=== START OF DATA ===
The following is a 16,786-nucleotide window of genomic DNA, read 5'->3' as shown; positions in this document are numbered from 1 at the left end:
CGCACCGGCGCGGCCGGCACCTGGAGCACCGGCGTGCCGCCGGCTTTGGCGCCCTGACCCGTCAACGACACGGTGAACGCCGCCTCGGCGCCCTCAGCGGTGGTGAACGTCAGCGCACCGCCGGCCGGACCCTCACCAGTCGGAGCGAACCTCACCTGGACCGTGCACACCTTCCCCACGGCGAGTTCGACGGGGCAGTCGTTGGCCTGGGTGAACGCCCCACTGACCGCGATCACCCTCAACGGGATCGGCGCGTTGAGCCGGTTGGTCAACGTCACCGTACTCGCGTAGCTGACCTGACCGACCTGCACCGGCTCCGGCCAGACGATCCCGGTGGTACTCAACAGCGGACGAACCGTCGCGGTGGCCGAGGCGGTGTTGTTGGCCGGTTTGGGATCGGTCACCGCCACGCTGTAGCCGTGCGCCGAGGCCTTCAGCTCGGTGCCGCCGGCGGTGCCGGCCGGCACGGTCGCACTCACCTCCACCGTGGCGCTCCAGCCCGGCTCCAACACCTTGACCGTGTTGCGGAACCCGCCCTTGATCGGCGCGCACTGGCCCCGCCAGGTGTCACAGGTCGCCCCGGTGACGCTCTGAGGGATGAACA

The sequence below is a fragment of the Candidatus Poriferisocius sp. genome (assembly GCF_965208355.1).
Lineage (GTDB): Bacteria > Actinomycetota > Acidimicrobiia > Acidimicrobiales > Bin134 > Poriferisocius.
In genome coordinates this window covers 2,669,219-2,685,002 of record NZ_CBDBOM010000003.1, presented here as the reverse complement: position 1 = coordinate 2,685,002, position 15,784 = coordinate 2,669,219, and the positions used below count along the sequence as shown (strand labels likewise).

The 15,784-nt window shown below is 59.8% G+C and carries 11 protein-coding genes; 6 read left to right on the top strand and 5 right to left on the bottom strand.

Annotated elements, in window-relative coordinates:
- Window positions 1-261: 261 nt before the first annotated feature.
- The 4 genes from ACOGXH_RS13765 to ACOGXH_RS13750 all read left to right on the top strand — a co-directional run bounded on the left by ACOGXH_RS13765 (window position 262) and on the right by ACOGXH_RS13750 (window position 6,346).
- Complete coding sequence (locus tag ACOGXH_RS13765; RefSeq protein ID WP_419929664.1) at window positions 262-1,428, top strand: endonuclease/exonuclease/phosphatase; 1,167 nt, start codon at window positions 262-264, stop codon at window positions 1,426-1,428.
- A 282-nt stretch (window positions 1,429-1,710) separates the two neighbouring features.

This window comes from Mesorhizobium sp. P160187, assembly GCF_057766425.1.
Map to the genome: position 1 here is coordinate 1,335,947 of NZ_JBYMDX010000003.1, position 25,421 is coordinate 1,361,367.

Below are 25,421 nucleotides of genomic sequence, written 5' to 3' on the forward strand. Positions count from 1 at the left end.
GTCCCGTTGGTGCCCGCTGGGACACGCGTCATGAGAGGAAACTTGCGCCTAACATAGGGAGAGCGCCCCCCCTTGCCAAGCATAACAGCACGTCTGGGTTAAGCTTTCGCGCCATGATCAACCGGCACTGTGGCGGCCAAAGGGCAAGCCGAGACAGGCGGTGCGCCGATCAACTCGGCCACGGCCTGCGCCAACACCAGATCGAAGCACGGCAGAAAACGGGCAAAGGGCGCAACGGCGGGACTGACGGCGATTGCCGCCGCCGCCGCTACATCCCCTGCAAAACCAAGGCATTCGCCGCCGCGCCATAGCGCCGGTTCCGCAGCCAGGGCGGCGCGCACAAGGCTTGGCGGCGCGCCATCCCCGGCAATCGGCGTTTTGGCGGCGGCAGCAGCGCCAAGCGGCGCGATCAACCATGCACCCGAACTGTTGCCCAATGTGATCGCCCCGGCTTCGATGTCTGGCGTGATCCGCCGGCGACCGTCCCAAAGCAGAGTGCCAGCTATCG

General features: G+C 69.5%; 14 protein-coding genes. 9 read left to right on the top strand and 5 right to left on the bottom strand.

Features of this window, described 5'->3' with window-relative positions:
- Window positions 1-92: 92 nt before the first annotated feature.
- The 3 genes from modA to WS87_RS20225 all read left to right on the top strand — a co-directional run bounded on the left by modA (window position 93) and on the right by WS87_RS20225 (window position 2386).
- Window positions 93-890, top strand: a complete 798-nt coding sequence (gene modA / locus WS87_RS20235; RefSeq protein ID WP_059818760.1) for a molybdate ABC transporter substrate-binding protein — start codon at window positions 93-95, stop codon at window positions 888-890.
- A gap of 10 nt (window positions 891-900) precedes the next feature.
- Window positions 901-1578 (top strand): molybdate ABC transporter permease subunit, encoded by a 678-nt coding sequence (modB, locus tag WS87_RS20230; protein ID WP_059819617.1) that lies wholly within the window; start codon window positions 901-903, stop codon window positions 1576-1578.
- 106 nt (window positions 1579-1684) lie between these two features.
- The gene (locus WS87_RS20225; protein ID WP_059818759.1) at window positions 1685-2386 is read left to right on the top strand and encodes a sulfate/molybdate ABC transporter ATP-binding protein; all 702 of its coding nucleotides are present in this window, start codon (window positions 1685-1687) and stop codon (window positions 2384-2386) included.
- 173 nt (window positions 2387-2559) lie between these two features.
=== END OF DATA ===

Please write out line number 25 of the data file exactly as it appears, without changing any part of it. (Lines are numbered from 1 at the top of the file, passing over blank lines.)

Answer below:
- 173 nt (window positions 2387-2559) lie between these two features.